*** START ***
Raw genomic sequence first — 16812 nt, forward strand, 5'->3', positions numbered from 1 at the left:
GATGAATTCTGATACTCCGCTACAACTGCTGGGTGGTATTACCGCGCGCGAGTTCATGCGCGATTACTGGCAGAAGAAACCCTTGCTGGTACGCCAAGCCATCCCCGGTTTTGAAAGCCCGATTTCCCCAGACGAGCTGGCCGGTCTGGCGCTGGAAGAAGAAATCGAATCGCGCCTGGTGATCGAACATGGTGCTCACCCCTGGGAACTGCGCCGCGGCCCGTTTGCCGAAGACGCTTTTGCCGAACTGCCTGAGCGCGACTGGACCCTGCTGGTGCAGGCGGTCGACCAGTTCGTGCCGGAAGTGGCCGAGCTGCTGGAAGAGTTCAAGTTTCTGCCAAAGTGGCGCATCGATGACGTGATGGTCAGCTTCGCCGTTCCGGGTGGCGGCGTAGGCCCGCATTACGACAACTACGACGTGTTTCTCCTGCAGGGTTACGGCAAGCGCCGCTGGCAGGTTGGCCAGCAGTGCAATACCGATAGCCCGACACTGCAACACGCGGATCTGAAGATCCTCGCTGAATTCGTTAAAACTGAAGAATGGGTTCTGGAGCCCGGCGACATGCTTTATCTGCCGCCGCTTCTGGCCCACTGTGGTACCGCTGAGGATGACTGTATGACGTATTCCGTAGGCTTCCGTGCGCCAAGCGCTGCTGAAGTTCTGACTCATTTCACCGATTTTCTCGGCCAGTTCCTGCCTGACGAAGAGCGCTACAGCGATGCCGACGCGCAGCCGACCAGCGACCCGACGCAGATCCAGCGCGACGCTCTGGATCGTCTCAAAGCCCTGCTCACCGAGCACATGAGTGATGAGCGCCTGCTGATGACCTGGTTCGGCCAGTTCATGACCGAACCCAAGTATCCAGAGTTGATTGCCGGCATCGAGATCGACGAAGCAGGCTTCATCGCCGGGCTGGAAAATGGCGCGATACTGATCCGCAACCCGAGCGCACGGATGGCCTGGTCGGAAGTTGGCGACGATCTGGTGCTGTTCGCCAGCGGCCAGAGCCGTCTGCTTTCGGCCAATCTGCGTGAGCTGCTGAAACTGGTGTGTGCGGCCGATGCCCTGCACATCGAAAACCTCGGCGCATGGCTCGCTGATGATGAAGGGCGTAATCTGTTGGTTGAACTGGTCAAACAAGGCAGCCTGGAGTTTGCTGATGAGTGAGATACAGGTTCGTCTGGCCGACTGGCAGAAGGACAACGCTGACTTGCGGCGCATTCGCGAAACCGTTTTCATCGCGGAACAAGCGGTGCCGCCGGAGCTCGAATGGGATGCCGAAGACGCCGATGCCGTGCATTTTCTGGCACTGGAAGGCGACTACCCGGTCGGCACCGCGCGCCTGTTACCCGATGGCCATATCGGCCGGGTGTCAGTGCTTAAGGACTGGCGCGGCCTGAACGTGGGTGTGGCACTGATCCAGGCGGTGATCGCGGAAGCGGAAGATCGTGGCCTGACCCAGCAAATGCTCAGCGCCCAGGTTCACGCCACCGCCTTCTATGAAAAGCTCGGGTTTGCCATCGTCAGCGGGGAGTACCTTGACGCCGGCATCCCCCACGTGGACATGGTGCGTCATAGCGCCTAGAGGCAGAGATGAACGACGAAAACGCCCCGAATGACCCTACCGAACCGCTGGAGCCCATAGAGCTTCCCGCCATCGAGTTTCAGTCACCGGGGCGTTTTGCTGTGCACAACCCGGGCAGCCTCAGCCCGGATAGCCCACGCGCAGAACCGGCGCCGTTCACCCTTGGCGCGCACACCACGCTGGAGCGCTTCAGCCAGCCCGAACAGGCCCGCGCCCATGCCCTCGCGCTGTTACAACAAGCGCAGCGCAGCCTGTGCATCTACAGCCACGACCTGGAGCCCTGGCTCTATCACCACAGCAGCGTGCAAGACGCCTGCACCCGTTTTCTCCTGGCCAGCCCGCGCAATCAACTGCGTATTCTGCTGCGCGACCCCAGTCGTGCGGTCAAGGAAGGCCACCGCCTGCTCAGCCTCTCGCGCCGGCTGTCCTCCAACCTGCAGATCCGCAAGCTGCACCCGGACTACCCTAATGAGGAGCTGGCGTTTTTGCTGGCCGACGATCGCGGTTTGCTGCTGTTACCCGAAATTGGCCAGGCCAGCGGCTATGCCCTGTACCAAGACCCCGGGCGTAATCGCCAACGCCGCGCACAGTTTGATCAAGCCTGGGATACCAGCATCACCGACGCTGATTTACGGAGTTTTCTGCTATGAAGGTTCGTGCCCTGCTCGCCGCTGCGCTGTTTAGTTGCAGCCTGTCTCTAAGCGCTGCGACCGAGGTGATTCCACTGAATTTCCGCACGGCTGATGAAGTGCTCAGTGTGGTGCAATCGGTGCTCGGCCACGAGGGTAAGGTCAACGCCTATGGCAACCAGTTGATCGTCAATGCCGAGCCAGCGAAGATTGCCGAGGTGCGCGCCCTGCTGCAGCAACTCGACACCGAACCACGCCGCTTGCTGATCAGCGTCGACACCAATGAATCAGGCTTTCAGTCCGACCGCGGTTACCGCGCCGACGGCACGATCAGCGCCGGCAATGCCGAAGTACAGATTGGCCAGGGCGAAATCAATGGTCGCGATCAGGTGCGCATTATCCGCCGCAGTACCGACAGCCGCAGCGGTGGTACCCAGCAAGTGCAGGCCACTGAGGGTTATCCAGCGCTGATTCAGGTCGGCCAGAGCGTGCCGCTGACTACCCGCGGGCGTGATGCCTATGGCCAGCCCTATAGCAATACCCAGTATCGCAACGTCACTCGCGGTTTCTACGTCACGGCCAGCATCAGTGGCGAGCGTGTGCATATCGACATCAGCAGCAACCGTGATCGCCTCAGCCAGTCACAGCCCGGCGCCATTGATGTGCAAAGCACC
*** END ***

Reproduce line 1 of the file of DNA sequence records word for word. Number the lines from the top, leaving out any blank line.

Raw genomic sequence first — 16812 nt, forward strand, 5'->3', positions numbered from 1 at the left: